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Why Quentin Tarantino Thinks Disney Set The Hateful Eight Up At The Box Office

Quentin Tarantino has been the source of controversy for much of his filmmaking career. From early reactions to "Pulp Fiction" (via Den of Geek), to the outrage surrounding the contents of his 2019 film, "Once Upon a Time in Hollywood" (per Vox). But according to The Numbers, the director has a proven track record in Hollywood, with his 11 films grossing nearly $2 billion at the box office. Not bad for a man who's never helmed a franchise film, even if he did have an idea for a new entry in the "Star Trek" series at Paramount (via Collider). 

But his bloody 2015 Western, "The Hateful Eight," wasn't quite as successful as "Django Unchained" or "Inglourious Basterds." The film, set in a small, tension-filled hotel shortly after the Civil War, only made $152 million when it debuted in theaters (per The Numbers). Going against "Star Wars Episode VII: The Force Awakens" in its opening weekend may have been an issue, but Tarantino was more bitter about Disney's tactics with his movie than the film's box-office chances at the time.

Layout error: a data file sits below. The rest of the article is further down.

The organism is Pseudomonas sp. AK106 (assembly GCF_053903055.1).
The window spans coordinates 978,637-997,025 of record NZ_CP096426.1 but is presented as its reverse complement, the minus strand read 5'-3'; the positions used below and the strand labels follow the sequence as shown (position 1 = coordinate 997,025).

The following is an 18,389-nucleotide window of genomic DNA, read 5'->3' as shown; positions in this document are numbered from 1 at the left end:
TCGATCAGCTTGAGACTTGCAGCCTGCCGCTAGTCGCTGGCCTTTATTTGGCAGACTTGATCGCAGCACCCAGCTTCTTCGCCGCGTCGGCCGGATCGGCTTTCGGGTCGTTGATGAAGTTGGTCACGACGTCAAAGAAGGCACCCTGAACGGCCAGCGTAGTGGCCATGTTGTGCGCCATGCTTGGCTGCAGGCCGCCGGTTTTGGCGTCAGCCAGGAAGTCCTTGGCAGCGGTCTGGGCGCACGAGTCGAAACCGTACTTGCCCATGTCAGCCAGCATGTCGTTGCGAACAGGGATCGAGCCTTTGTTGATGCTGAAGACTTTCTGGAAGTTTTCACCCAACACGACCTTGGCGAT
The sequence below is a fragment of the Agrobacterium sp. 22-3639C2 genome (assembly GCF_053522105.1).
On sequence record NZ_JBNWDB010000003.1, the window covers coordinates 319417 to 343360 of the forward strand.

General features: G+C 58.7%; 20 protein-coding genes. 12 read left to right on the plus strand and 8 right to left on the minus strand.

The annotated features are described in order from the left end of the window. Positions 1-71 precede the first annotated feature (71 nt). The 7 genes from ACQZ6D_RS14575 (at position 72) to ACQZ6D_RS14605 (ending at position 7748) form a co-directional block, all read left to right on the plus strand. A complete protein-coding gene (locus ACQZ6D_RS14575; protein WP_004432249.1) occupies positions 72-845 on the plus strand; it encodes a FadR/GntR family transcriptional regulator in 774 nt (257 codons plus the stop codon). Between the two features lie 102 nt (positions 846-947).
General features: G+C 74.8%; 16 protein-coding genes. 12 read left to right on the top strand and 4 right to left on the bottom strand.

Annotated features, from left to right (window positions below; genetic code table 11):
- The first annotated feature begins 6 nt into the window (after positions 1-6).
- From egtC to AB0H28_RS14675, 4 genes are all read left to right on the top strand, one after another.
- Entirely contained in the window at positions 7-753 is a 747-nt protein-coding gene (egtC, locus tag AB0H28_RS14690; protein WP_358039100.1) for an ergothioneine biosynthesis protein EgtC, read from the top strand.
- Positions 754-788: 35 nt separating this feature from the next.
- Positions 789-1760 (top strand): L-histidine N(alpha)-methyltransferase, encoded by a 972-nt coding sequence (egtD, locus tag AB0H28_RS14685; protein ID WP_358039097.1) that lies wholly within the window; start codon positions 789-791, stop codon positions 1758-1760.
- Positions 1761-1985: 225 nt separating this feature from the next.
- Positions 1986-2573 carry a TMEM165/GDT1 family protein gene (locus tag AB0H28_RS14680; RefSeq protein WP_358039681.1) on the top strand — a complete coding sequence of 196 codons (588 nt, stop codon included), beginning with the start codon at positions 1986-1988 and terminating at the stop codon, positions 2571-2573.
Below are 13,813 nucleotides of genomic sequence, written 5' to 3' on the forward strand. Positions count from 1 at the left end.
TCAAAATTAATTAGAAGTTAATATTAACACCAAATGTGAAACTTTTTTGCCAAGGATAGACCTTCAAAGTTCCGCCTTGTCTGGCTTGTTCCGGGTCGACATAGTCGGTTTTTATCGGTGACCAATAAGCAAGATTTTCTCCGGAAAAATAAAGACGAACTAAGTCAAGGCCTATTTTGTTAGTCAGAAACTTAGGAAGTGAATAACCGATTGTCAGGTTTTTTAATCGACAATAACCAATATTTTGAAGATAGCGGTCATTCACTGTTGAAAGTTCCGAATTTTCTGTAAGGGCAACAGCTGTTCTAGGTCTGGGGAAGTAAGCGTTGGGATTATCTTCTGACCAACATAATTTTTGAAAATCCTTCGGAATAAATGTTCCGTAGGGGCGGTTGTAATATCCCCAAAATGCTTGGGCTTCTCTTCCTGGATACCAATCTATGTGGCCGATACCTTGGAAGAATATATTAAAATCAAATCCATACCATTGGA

The Force Awakens knocked The Hateful Eight out of a huge LA theater

When Quentin Tarantino went on "The Howard Stern Show" in 2015, he explained why he was "really p***ed off" about some of the news regarding "The Hateful Eight." He explained that the film was supposed to play at longtime LA theater, Cinerama Dome, shortly after "Star Wars Episode VII: The Force Awakens" was released. Tarantino confessed that he was excited because being born and raised in Los Angeles, "I think of the Cinerama Dome as a real big deal."

Disney, however, decided that they wanted "Star Wars" to play at the theater through the holidays. When the Arclight, owners of Cinerama Dome, insisted on honoring the contract with "The Hateful Eight," the House of Mouse threatened to pull their massive new film out of every theater the company owned.

Tarantino's new film did eventually premiere at the Cinerama, but the auteur director was furious about the company's maneuvers. In 2016, he made his stance on Disney very clear to The New York Daily News: "I would never work [with Disney] in any way, shape, or form after what they did to me." So far he's stuck to that mandate; his next film, "Once Upon a Time in Hollywood," was financed by Columbia Pictures (via The Wrap).